Some trips live up to their billing and many don’t. Few exceed them. This summer, I finally went to Egypt after having heard for years from the most seen-it-all travelers how spectacular it is. I had been meant to go as a child with my family on an Abercrombie & Kent trip in the ‘70s but after attacks on tourists, the trip was cancelled. Then, we planned to bring our own kids a few years ago and cancelled again for the same reasons. Finally, this summer I went, and found it exceeded even my long-fostered expectations.
I admit travel can bring out the nerd in me. I love learning about art, history and current events and for someone who is turned on by knowledge, I cannot think of a destination that offers more layers of culture easily explored than Egypt. After all, Egyptology is a whole field of archaeological study devoted to the country’s history, language, literature, religion and art. Greece, India and China certainly compare, in terms of rich civilizations, but their geography alone makes getting a concentrated grasp much more complicated.
Egypt’s treasures are concentrated between areas near Cairo and up the Nile along the east and west banks between Luxor and Aswan. In addition, there are so many articulate Egyptologists to guide you around the monuments that you are spoon-fed wisdom and discovery day after day. In fact, by the third day of my trip, I had been so bowled over by the magnitude of what I had learned and seen just at Giza and Luxor that I couldn’t imagine that blockbuster sights were still to come. The Valley of the Kings, Queen Hatshepsut’s temple, Philae Temple, do they compare or exceed the impact of walking in the shadows of Karnak Temple or the Pyramids? It is impossible for me to pick which is most extraordinary because complex after complex was truly awe-inspiring. I felt like I was taking a crash course in the greatest hits of monuments, with every visit of grand finale proportions and yet they kept on coming.
The time spent between the sights was memorable too, because traveling down the Nile was mesmerizing. The landscape, where palm trees and greenery along the river’s edge quickly gave way to desert and mountains of sand, had a hauntingly familiar quality that I realized came from the fact that it remains so little changed from the way it must have looked in Biblical times. We passed mud villages and donkeys that evoked memories of the stories that have been passed on for centuries. No wonder, it was mesmerizing. And then after the Nile cruise, I spent a few days in Cairo, which provides an incredible glimpse into the complexities of the modern Middle East, where a tug of war is being waged between modern and traditional Islam. To see the ancient monuments without visiting modern Cairo is like seeing only one side of a coin. My ten-day trip left my head spinning with new insights into ancient history and current events and a sense of renewed wonder at what makes a civilization great and how it disappears. But then Mark Twain expressed more beautifully than I can, the sense of awe that Egypt inspires. He wrote of being in the presence of the Sphinx:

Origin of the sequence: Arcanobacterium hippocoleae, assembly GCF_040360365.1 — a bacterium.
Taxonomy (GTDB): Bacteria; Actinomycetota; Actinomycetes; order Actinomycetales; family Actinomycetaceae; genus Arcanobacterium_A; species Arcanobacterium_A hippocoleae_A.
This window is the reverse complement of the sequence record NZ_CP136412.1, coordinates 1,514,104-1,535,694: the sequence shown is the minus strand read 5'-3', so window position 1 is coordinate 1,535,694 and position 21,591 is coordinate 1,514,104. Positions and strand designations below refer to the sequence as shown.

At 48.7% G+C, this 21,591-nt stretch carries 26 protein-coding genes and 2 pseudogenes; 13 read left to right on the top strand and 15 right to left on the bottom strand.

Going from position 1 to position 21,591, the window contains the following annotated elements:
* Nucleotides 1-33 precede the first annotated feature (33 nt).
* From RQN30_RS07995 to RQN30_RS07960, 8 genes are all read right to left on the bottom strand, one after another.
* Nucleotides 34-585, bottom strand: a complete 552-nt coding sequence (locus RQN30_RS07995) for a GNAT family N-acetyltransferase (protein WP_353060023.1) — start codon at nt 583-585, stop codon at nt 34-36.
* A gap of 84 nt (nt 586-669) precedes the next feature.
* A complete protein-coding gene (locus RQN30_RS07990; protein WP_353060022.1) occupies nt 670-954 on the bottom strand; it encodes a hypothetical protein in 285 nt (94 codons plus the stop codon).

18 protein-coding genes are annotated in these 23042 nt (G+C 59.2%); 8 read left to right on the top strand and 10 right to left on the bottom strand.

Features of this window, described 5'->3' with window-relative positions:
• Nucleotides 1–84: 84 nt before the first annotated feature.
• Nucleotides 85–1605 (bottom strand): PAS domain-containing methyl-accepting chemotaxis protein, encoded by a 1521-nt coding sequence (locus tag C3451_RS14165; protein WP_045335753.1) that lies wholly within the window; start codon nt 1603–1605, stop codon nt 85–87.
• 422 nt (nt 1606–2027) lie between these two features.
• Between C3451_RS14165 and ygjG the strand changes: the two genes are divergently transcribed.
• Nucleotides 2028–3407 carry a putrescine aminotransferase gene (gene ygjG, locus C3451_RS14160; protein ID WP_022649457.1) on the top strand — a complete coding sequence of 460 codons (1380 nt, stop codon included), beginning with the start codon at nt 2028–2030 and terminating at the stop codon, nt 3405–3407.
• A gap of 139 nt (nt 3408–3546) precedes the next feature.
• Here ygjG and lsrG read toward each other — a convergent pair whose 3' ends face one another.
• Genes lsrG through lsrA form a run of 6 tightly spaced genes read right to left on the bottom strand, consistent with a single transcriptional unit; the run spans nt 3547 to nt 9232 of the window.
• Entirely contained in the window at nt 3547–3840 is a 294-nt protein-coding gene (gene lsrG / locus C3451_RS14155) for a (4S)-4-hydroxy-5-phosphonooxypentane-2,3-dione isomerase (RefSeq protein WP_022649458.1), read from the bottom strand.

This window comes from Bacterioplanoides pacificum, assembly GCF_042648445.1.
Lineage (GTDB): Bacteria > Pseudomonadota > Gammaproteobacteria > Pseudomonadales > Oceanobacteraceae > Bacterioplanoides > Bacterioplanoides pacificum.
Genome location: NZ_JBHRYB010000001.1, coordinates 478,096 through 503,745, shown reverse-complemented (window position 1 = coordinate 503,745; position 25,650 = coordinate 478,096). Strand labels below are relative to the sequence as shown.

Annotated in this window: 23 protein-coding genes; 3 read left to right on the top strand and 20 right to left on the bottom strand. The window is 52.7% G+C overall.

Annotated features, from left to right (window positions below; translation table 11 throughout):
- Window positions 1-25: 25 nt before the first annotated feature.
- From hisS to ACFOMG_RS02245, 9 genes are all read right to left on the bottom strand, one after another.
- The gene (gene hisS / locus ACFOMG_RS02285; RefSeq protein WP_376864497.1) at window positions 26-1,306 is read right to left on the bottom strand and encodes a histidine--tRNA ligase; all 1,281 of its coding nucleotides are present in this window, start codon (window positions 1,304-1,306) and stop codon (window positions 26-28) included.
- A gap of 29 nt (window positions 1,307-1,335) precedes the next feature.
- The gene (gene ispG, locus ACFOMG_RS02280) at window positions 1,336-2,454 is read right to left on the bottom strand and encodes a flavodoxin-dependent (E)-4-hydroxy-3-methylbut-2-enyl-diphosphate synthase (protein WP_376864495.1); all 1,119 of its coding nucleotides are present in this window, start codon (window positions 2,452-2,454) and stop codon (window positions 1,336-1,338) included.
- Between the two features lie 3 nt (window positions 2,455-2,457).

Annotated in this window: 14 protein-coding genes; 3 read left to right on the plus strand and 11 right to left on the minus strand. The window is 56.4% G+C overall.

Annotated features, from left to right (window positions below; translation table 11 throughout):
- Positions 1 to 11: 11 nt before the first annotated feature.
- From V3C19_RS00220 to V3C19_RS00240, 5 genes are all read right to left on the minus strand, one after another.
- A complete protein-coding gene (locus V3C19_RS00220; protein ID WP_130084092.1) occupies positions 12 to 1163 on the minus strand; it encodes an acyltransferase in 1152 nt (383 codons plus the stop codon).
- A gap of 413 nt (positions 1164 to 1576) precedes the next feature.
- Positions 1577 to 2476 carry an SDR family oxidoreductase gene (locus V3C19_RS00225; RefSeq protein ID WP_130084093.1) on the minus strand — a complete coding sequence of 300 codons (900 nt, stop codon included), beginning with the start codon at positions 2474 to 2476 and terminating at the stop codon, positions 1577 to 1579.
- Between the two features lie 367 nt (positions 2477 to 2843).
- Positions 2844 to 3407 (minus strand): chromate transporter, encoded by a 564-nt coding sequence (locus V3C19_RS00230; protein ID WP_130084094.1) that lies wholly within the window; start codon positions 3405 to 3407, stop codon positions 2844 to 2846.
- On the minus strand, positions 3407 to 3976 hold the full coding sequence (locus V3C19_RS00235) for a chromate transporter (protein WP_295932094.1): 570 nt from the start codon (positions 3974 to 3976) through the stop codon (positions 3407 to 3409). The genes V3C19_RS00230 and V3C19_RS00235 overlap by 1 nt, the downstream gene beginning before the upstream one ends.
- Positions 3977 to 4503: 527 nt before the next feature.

“After years of waiting, it was before me at last. The great face was so sad, so earnest, so longing, so patient. There was a dignity not of earth in its mien, and in its countenance a benignity such as never any thing human wore. It was stone, but it seemed sentient. If ever image of stone thought, it was thinking. It was looking toward the verge of the landscape, yet looking at nothing—nothing but distance and vacancy. It was looking over and beyond every thing of the present, and far into the past. It was gazing out over the ocean of Time—over lines of century-waves which, further and further receding, closed nearer and nearer together, and blended at last into one unbroken tide, away toward the horizon of remote antiquity. It was thinking of the wars of departed ages; of the empires it had seen created and destroyed; of the nations whose birth it had witnessed, whose progress it had watched, whose annihilation it had noted; of the joy and sorrow, the life and death, the grandeur and decay, of five thousand slow revolving years. It was the type of an attribute of man—of a faculty of his heart and brain. It was MEMORY—RETROSPECTION—wrought into visible, tangible form. All who know what pathos there is in memories of days that are accomplished and faces that have vanished—-albeit only a trifling score of years gone by—will have some appreciation of the pathos that dwells in these grave eyes that look so steadfastly back upon the things they knew before History was born—before Tradition had being—things that were, and forms that moved, in a vague era which even Poetry and Romance scarce know of—and passed one by one away and left the stony dreamer solitary in the midst of a strange new age, and uncomprehended scenes.”
Read our Cairo insider’s report
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